Pounding the pavement will make these ISU students better landscape architects
It’s summertime and the learning is easy. But the work is hard for nine Iowa State University landscape architecture students who are finishing their internship project at the Iowa Correctional Institution for Women (ICIW) in Mitchellville. For them, pounding the pavement has taken on a whole new meaning.

What kids can teach architects about design | Maria Patsarika | Washington Post
“The architects we interviewed overwhelmingly thought that children brought fresh perspectives and uninhibited curiosity, leading them to explore alternative scenarios.”

Landscape Architects Back in Red Hot Demand | Andrew Heaton | sourceable
“In its most recent announcement, the Australian Institute of Landscape Architects says that compared with May and June, the number of advertised positions on its web site was up by 50 percent in July and August.”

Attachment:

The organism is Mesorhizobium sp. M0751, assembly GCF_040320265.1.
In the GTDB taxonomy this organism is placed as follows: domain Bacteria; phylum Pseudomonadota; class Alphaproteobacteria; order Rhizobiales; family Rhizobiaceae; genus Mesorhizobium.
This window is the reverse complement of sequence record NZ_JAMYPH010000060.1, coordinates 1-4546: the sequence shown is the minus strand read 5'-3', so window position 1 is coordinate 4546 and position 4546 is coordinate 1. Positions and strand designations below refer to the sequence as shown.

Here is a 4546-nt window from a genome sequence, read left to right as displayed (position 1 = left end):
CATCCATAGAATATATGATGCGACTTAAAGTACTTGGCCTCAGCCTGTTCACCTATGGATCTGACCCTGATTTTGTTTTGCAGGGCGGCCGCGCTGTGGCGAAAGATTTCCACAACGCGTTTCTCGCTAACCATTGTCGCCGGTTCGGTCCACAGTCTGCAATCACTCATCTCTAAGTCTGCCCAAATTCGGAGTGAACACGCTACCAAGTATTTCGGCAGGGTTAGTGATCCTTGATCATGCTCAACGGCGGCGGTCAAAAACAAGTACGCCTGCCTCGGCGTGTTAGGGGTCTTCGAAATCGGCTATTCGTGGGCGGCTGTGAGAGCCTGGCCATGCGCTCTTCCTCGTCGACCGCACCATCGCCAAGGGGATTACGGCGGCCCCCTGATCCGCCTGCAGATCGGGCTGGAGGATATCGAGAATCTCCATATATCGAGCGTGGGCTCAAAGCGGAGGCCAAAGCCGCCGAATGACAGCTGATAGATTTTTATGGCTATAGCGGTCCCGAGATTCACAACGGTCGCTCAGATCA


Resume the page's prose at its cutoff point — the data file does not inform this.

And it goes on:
Rethinking the lawn in an age of environmental crises | David Quick | Post & Courier
“Some are starting to say it’s not, for both practical and environmental reasons, and are converting a part or all of their lawns to a combination of gravel, “green” ground cover and food or flower gardens.”

Could Olmsted & Bartholomew’s 100-year-old parks plan finally happen in Los Angeles | Sam Lubell | ArchPaper
The idea started in 2005, when the Amigos de Los Rios laid out a 17-mile loop of parks and greenways (often underutilized spaces owned by public agencies) along the Río Hondo and San Gabriel Rivers on the east side of Los Angeles.

Lessons for the Shore | Sasaki Associates – Blog